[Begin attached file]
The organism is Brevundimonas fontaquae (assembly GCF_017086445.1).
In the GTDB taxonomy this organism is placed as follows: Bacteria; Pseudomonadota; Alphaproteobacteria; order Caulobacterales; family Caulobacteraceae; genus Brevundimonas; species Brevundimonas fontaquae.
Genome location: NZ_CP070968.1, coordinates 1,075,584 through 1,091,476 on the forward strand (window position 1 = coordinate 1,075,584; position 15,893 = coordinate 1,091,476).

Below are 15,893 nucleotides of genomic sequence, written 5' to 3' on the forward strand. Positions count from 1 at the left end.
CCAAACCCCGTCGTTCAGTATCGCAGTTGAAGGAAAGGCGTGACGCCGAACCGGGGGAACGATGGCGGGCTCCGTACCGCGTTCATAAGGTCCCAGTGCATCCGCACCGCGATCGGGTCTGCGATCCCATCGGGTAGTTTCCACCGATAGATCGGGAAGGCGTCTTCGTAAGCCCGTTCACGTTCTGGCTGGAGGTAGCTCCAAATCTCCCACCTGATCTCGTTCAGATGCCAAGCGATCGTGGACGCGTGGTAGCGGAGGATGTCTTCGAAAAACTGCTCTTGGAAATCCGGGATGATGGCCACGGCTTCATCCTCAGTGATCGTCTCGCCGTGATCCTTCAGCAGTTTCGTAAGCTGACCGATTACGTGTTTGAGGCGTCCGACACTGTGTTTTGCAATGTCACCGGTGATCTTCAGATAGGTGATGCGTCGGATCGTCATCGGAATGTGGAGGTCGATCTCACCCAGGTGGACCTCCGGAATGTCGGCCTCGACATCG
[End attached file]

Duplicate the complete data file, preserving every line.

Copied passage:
The organism is Brevundimonas fontaquae (assembly GCF_017086445.1).
In the GTDB taxonomy this organism is placed as follows: Bacteria; Pseudomonadota; Alphaproteobacteria; order Caulobacterales; family Caulobacteraceae; genus Brevundimonas; species Brevundimonas fontaquae.
Genome location: NZ_CP070968.1, coordinates 1,075,584 through 1,091,476 on the forward strand (window position 1 = coordinate 1,075,584; position 15,893 = coordinate 1,091,476).

Below are 15,893 nucleotides of genomic sequence, written 5' to 3' on the forward strand. Positions count from 1 at the left end.
CCAAACCCCGTCGTTCAGTATCGCAGTTGAAGGAAAGGCGTGACGCCGAACCGGGGGAACGATGGCGGGCTCCGTACCGCGTTCATAAGGTCCCAGTGCATCCGCACCGCGATCGGGTCTGCGATCCCATCGGGTAGTTTCCACCGATAGATCGGGAAGGCGTCTTCGTAAGCCCGTTCACGTTCTGGCTGGAGGTAGCTCCAAATCTCCCACCTGATCTCGTTCAGATGCCAAGCGATCGTGGACGCGTGGTAGCGGAGGATGTCTTCGAAAAACTGCTCTTGGAAATCCGGGATGATGGCCACGGCTTCATCCTCAGTGATCGTCTCGCCGTGATCCTTCAGCAGTTTCGTAAGCTGACCGATTACGTGTTTGAGGCGTCCGACACTGTGTTTTGCAATGTCACCGGTGATCTTCAGATAGGTGATGCGTCGGATCGTCATCGGAATGTGGAGGTCGATCTCACCCAGGTGGACCTCCGGAATGTCGGCCTCGACATCG